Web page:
Average retail pump prices in the U.S. for both diesel and gasoline increased slightly this week, according to data tracked by the Energy Information Administration (EIA), though prices for both remain at historically low levels.
The average retail price for diesel in the U.S. inched up 3/10ths of a penny this week to $1.983 per gallon, EIA reported, though that is 91.7 cents lower per gallon compared to the same week in 2015.
Price increases occurred in two of the four regions of the country where diesel remains below the $2 per gallon mark:
- The Midwest, up 1.3 cents to $1.921 per gallon
- The Gulf Coast, up 1.5 cents to $1.873
- The Rocky Mountains, down 5/10ths of a penny to $1.861
- The Lower Atlantic, down 3/10ths of a penny to $1.944
Retail diesel prices on the West Coast, with California excluded, jumped up slightly by 7/10ths of a penny to $2.05 per gallon this week, EIA said. However, diesel in California declined 2.8 cents to $2.288 per gallon, so when included, the West Coast’s average dipped 1.3 cents to $2.181.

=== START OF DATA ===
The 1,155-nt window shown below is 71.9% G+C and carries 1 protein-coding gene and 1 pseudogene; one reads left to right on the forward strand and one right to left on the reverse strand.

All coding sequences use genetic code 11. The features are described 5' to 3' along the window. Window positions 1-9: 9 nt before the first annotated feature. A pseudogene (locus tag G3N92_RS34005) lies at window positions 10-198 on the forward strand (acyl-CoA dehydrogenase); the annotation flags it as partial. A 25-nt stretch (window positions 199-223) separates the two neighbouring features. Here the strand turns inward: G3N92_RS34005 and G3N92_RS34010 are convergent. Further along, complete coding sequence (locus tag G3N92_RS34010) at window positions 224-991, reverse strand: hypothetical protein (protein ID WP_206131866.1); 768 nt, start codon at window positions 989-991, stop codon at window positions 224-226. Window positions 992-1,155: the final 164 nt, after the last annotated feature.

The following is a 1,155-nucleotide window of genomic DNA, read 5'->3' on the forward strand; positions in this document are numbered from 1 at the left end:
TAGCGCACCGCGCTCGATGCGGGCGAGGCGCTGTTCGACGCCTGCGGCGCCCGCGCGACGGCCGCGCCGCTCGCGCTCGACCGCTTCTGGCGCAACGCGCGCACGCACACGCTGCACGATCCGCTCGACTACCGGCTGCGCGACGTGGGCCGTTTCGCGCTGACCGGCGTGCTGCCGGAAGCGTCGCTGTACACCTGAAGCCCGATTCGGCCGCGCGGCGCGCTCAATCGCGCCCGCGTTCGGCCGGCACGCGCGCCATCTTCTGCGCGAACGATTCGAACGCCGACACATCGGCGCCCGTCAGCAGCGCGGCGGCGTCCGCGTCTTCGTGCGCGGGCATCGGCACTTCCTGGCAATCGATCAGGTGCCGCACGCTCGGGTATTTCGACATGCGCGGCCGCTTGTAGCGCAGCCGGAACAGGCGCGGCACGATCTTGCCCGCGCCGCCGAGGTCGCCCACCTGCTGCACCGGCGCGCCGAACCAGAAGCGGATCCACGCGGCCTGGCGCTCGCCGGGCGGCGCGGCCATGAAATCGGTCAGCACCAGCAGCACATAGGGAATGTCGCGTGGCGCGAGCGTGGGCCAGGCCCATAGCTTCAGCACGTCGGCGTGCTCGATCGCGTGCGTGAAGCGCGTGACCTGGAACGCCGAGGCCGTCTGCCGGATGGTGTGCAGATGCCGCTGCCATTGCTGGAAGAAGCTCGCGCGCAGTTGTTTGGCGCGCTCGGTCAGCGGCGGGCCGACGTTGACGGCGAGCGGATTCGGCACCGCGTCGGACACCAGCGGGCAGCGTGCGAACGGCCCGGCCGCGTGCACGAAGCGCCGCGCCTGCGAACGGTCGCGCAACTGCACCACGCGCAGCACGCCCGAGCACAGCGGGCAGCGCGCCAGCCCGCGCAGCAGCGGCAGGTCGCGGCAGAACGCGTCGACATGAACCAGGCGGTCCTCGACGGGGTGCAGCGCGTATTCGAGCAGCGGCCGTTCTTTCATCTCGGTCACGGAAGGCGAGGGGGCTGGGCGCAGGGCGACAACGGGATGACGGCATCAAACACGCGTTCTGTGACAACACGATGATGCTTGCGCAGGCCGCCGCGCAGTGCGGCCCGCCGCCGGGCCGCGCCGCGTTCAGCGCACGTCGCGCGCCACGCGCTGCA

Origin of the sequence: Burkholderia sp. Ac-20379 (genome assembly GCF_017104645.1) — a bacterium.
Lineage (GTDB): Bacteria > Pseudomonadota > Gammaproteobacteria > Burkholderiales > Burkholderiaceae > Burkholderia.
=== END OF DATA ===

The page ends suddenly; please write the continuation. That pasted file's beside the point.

Average retail prices for gasoline increased 6/10ths of a penny this week to $1.73 per gallon, which is 60.2 cents cheaper per gallon compared to the same week in 2015, EIA noted.
A big 8.7 cent spike in the average retail price of gasoline in the Midwest region to $1.609 per gallon is responsible for that uptick in national retail average prices, counterbalanced by a 7.6 cent decline in West Coast prices to $2.141 per gallon (which becomes a 6.3 cent decline to $1.875 with California’s prices removed from the mix).
Still, the EIA’s recent Short-Term Energy Outlook (STEO) predicts that retail prices for regular gasoline will average $1.98 per gallon in 2016, which would be the lowest annual average since 2004, jumping up to $2.21 per gallon in 2017.
Lower crude oil prices contributed to U.S. regular gasoline retail prices declining to an average of $1.95 per gallon in January, down from an average of $2.04 per gallon in December, the agency added.
EIA projects regular gasoline retail prices to fall to $1.82 per gallon in February and average $1.88 per gallon for the first quarter of 2016, before rising during the spring.
Retail prices for diesel, which averaged $2.71 per gallon in 2015, are projected to average $2.22 per gallon for 2016 before rising to $2.58 per gallon in 2017, the agency noted.
Continuing increases in global oil inventory is placing “significant” downward pressure on oil prices – a trend that started in mid-2014, EIA pointed out – and should continue to suppress both global oil prices and U.S. fuel prices.
After growing by an estimated 1.8 million barrels per day (b/d) in 2015, global oil inventories are predicted to grow by another 1.4 million b/d in the first quarter of 2016, helping keep Brent prices below $40 per barrel through August, the agency said.